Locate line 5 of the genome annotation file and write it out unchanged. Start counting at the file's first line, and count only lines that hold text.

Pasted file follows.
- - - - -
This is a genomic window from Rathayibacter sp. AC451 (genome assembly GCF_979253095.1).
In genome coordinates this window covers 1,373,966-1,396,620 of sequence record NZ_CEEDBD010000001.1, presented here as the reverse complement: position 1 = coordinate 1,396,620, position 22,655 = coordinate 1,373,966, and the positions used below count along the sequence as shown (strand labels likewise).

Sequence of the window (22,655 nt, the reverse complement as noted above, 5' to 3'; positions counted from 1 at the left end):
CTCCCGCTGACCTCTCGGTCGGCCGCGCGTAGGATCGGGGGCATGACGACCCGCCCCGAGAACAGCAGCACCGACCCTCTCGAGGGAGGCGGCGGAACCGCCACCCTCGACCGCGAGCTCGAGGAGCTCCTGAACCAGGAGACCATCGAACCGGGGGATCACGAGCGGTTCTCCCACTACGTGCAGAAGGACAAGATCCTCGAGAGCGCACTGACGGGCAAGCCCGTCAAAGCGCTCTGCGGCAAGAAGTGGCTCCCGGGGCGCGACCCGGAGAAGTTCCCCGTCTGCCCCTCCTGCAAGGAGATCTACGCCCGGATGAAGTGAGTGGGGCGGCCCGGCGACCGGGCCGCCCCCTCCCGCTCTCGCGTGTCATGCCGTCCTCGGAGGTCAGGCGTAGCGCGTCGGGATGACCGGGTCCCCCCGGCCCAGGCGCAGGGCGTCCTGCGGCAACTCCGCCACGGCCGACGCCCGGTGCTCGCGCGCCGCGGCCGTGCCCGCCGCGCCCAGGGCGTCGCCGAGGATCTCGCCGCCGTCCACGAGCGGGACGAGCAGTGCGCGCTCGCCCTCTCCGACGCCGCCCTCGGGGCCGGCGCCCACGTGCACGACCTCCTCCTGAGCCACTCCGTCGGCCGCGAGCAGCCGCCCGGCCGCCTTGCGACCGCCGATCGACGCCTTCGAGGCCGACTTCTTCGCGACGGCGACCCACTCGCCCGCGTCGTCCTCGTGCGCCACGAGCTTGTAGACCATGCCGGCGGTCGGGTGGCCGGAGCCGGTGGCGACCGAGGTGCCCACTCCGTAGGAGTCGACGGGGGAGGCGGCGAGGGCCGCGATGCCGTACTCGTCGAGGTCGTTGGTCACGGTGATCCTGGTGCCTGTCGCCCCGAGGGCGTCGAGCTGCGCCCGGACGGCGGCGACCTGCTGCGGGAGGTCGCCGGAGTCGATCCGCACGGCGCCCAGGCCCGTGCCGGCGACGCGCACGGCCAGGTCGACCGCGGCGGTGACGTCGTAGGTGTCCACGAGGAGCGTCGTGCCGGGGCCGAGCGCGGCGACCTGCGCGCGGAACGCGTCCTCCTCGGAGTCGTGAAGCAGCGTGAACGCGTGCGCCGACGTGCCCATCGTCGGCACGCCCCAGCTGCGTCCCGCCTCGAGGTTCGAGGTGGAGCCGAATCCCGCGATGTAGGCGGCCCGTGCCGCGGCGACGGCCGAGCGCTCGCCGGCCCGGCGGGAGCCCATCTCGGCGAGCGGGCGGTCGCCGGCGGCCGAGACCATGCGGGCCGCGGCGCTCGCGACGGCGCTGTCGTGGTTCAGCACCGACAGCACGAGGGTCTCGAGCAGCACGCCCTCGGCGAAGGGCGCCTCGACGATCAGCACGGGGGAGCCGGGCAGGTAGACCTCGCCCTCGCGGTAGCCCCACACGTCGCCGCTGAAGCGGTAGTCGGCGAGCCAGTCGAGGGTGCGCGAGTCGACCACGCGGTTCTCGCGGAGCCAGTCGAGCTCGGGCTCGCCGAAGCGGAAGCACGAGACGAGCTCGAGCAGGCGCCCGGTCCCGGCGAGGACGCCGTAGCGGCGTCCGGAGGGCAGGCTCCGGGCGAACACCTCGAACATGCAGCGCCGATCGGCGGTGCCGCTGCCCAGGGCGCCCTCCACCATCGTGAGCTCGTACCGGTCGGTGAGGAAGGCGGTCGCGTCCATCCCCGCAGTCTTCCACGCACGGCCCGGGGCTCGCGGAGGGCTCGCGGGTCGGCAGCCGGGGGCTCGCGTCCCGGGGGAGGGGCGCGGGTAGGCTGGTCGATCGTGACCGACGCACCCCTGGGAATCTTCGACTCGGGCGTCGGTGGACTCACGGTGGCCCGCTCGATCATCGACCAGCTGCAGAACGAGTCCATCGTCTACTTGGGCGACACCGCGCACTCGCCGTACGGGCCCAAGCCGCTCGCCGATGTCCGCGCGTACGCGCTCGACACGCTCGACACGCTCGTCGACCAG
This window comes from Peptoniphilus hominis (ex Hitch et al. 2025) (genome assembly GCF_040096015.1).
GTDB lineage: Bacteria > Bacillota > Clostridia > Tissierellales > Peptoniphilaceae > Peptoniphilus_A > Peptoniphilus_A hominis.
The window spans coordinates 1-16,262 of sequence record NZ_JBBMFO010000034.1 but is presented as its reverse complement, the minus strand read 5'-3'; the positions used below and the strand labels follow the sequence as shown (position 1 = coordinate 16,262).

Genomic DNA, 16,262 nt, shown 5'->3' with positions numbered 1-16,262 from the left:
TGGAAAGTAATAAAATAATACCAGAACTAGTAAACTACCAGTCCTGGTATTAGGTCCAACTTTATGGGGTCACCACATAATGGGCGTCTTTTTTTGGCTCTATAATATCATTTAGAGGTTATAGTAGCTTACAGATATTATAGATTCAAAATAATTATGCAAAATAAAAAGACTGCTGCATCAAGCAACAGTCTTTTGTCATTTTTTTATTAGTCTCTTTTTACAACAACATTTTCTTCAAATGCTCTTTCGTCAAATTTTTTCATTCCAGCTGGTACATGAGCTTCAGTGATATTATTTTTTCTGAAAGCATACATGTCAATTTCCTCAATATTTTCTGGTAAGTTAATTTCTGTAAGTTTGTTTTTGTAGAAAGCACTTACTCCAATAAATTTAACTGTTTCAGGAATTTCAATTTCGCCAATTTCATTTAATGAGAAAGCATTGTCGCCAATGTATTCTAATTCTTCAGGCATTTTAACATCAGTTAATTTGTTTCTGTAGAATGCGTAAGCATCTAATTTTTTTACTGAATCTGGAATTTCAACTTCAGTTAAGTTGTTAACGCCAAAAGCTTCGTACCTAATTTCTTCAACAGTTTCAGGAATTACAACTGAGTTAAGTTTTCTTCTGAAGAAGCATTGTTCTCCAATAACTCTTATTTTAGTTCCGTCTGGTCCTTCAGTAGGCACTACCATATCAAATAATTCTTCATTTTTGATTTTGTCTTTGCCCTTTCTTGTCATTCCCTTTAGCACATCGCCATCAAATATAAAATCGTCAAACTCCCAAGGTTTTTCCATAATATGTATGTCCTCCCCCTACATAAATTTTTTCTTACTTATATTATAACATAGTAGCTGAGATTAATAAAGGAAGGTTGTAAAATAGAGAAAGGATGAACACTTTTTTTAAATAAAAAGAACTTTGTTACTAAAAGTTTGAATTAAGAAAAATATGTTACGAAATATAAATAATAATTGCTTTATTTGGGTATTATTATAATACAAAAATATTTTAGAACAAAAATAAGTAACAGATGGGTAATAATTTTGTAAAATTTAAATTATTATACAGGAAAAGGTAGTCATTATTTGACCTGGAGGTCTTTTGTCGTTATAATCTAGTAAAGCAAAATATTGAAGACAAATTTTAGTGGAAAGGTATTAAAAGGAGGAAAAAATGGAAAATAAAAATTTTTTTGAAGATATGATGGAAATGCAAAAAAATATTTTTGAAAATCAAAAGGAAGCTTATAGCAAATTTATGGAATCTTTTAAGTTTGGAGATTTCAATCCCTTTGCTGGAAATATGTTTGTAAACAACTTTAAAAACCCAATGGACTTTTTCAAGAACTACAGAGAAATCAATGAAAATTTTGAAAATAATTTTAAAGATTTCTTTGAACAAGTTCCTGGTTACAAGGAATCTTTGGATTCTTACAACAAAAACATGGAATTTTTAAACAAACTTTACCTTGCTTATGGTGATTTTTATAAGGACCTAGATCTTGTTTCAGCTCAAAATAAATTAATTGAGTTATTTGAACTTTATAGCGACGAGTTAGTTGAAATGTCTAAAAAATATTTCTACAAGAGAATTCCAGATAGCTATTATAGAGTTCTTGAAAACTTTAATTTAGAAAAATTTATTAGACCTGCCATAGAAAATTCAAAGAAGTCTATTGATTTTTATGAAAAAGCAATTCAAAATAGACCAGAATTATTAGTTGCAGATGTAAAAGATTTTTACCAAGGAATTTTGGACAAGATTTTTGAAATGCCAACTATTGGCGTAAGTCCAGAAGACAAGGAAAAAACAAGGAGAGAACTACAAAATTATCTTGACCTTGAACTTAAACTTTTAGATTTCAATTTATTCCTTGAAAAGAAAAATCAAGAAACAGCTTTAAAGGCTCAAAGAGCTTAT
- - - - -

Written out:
This window comes from Peptoniphilus hominis (ex Hitch et al. 2025) (genome assembly GCF_040096015.1).